Jonathan Bartley's blog

Why I raised the issue of inclusion with David Cameron today

This morning, my son Samuel had an appointment at the Evelina children’s hospital.

Great ignored? Tories are only major party failing to make manifesto reference to asylum

A quick analysis of the various positions of the parties contained in their manifestos on asylum finds Labour making a very bland reference and the Conservatives making no reference at all (the 'Great Ignored'?). This is despite the Tory manifesto running to over 100 pages. The other parties do better with the exception of Plaid, who also make no mention, and UKIP whose policy is based largely on detention. The Lib Dems promise to let asylum seekers work and end the detention of children, and the Greens promise to end destitution - all policies strongly supported by the churches.

The double standards of the Tory attack on a hung parliament

I was on Radio 2’s Jeremy Vine programme at lunchtime discussing the merits of a hung parliament and coalition government with Tory Nick Wood.

Putting aside the specific economic and political arguments for and against, the following points struck me about the Tory assault on the idea of a hung parliament today. They are sending out hugely mixed signals, and also displaying double standards:

Breaking: Church follows own guidance on BNP and election hustings

The BBC is not doing well on its reporting of religion this election. Firstly it wrote a highly speculative article about the role of religion in influencing the election - completely ignoring the substantial evidence on the subject.

Now it is reporting the 'news': 'BNP banned from Lichfield Diocese church hustings'.

The BBC headline is misleading for two reasons. As the BBC article itself makes it clear, the diocese has not in fact "banned" the BNP. Rather the diocese has just issued 'guidance' to its churches. It is up to individual churches to decide whether to act on the guidance.

Secondly, the headline should really be 'Diocese follows Church of England guidance'. The C of E issued this guidance through the Archbishops’ Council Mission and Public Affairs Division on 1st February. This advised churches not to invite extremist candidates to their hustings.

Gavin Drake, the diocesan communications officer quoted in the article, doesn't seem to have realised this, or, if he has, told this to the BBC. That or the message just didn't get through to the Beeb.

Anyway, this is neither a 'ban'. Nor is it news.

Making sense of the disparity in the polls 2

More discussion this morning from commentators trying to make sense of the ongoing disparity of poll results in today’s Sunday Papers:

BPIX (Mail on Sunday) Con: 34, Lab 26, LD 30, Other 10

YouGov (Sunday Times) Con: 35, Lab 27, LD 28, Other 10

ICM (Sun Tel) Con: 35, Lab 26, LD 31, Other 8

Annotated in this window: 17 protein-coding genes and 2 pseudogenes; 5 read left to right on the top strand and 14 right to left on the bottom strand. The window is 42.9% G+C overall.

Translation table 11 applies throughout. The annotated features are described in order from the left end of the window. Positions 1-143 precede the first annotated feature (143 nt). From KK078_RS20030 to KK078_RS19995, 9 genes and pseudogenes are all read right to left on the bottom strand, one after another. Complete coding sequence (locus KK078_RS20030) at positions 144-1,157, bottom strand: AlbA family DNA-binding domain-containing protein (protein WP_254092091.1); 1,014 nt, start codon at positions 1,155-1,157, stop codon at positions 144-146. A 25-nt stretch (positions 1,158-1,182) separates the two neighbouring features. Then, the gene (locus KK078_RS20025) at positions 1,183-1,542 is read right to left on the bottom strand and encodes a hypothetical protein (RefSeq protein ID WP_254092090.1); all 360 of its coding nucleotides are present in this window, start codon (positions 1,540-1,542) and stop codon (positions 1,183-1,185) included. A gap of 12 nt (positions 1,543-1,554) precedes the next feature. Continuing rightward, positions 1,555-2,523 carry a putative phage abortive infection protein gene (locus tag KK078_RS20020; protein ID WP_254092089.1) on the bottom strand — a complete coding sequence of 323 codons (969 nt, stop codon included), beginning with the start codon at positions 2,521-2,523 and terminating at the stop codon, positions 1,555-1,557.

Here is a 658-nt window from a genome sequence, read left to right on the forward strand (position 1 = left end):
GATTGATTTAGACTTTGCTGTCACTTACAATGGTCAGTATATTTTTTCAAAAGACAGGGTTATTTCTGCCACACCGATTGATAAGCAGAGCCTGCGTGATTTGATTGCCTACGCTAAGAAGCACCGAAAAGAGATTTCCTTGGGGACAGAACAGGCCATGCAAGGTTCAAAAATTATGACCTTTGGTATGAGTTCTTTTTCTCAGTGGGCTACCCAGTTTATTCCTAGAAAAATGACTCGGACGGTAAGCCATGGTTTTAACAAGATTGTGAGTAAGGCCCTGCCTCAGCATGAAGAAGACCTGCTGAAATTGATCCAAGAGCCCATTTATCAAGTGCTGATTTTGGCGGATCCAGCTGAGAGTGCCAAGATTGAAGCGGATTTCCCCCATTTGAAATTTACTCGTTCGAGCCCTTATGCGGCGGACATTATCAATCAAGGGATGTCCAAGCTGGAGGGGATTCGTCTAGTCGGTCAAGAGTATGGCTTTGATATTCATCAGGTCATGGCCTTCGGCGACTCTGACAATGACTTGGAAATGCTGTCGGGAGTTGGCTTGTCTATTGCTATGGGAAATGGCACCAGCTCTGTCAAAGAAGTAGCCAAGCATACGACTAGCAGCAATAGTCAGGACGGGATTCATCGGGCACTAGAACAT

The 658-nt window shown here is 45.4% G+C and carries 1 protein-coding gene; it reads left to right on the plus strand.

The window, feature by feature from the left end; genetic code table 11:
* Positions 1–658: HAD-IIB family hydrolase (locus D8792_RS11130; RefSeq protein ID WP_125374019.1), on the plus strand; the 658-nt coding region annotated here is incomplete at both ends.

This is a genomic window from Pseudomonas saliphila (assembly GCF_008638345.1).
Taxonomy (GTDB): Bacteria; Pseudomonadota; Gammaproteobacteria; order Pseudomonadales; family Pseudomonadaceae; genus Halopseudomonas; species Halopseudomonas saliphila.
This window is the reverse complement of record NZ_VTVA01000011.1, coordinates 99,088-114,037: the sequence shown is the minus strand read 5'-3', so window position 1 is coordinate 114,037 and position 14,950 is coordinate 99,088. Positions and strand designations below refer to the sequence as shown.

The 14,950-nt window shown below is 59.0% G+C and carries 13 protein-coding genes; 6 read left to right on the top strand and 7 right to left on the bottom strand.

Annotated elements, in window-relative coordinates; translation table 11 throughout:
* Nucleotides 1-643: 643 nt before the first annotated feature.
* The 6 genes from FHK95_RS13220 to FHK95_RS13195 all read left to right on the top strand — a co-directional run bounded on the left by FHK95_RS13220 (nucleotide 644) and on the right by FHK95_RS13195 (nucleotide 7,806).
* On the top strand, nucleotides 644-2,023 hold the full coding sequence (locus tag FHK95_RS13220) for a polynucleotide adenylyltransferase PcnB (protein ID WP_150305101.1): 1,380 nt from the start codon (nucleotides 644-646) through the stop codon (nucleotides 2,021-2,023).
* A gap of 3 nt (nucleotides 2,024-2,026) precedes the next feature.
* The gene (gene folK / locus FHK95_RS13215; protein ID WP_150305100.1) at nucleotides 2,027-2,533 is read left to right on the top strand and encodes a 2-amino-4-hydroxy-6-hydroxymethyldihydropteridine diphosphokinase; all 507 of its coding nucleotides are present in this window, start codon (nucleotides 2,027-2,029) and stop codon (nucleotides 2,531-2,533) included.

OnePoll (People) Con: 32, Lab 23, LD 32, Other 13

IPSOS MORI (News of the World) Con 36, Lab 30, LD 23, Other 11

ComRes (Indy on Sunday and Mirror) Con: 34, Lab 28, LD 29, Other 9

To add to the complexity, YouGov polling in the Lab-Con marginals shows the Tories slipping to 34%. Labour is on 35% and the Lib Dems have jumped to 26%. This still represents a pro-Conservative swing, because of the drop in Labour support, but of only 4%, in line with the overall national swing. It would give the Tories 57 of these seats, not enough for a majority.

On the eve of the election campaign (before the first TV debate and the Lib Dem surge) I suggested that this election would see quite an ongoing disparity in the polls caused by:

- The Lib Dems doing much better as a result of the TV debates

- The ongoing difficulties that pollsters have in dealing with Lib Dems

- Misc. local factors that the polls wouldn’t pick up

- Large number of retiring MPs

- Reaction in some constituencies to certain MPs over expenses

- Large numbers of ‘other’ candidates standing

...all of which are very hard to take account of using the usual polling methods.

In the broader picture what now seems to be evident from the polls:

1. The Tory vote share pretty consistent around 33-34%

2. Lib Dems and Labour jostling for position around the 26-32% range, with Lib Dems apparently edging Labour into third

3. The “Other” vote finally being squeezed as the Lib Dems pick up on the ‘anti-politics’ sentiment. Whereas ‘others’ were around 12-14% ten days ago, they are now hovering around the 9-11% mark.

Markets should relax over hung parliament says Economist Intelligence Unit

Markets should take the prospect of a hung parliament in their stride, Charles Jenkins and Neil Prothero from the Economist Intelligence Unit have said.

Christians not celebrating St George, 'ungrateful' and 'breeding cynicism' says Archbishop of York

The Archbishop of York has criticised Christians as lacking gratitude and 'breeding cynicism', if they don't celebrate St George's Day,

What does St George have to say today?

My colleague Simon Barrow has done a great job revising our 2007 paper on rebranding St George which you can read here.

Party leaders say people want to see Catholic church "confess" and "repent" for "sin"

It will be interesting to see how the Catholic church responds to last night’s television debate between the leaders of the three biggest parties in the UK.

Westminster Declaration gets support from far right party

Fourteen members of the right-wing United Kingdom Independence Party (UKIP) have signed a declaration produced by conservative church leaders in the UK for the general election.